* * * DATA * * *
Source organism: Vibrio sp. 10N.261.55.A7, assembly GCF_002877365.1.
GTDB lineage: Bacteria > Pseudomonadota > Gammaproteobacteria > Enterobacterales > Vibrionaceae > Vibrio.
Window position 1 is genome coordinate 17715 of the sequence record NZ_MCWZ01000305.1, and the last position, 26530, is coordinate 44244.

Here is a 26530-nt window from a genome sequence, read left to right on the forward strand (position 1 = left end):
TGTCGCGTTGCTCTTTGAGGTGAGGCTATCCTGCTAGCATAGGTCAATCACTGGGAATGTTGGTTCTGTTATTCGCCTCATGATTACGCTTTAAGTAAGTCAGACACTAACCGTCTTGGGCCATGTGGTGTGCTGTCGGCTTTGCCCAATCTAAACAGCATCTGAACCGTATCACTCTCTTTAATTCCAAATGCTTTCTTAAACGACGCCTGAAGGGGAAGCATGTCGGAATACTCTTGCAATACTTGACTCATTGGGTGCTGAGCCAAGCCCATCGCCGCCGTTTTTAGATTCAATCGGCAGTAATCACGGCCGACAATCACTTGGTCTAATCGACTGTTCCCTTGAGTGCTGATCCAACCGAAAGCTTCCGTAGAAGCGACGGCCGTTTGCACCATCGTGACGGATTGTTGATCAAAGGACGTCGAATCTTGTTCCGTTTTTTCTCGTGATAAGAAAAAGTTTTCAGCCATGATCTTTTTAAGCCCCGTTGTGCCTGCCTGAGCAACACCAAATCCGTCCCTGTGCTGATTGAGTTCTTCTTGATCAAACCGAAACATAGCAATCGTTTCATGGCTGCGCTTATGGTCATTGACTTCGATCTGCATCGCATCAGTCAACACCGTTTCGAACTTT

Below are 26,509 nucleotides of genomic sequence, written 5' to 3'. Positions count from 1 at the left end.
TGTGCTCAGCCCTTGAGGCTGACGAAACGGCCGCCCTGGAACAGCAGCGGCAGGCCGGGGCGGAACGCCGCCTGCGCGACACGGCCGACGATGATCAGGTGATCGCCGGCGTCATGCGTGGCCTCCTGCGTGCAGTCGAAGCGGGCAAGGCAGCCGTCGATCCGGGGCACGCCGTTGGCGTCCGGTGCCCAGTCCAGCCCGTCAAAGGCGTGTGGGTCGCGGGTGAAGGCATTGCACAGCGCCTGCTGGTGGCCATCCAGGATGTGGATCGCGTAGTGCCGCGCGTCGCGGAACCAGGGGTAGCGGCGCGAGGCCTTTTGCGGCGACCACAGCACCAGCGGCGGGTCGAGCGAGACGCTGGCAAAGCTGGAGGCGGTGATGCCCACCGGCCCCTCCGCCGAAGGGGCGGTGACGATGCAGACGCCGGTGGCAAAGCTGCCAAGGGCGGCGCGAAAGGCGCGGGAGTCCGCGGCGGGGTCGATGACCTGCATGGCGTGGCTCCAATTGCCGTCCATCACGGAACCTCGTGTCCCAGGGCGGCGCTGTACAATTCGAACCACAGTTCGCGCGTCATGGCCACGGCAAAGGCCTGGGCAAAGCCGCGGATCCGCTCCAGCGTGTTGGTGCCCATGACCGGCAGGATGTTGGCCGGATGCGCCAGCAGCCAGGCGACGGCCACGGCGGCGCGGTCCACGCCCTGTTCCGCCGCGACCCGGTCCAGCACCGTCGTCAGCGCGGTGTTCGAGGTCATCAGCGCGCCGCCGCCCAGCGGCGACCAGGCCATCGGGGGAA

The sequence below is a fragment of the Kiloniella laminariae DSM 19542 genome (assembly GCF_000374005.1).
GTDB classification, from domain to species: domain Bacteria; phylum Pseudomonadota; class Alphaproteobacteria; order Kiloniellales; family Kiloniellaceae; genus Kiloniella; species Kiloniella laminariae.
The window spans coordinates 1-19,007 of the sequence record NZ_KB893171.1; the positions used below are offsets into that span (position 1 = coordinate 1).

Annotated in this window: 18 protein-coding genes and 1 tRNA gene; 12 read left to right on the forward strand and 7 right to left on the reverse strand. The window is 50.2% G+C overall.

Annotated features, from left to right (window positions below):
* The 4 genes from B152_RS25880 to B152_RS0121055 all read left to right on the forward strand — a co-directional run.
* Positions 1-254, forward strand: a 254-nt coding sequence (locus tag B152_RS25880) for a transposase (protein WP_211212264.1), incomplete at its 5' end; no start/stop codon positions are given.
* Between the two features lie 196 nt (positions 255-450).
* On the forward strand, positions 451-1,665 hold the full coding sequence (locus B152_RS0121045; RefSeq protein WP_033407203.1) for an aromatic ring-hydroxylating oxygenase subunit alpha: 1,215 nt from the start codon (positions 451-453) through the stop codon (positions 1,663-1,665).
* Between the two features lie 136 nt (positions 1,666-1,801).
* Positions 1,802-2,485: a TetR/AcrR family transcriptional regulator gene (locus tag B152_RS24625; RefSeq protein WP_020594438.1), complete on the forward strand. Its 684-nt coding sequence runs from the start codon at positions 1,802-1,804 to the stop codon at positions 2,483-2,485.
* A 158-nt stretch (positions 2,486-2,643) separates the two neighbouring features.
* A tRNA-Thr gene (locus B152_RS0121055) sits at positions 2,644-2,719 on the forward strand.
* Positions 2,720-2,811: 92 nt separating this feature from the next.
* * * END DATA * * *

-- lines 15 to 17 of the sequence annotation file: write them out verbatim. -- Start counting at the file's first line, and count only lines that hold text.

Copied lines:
* Between the two features lie 196 nt (positions 255-450).
* On the forward strand, positions 451-1,665 hold the full coding sequence (locus B152_RS0121045; RefSeq protein WP_033407203.1) for an aromatic ring-hydroxylating oxygenase subunit alpha: 1,215 nt from the start codon (positions 451-453) through the stop codon (positions 1,663-1,665).
* Between the two features lie 136 nt (positions 1,666-1,801).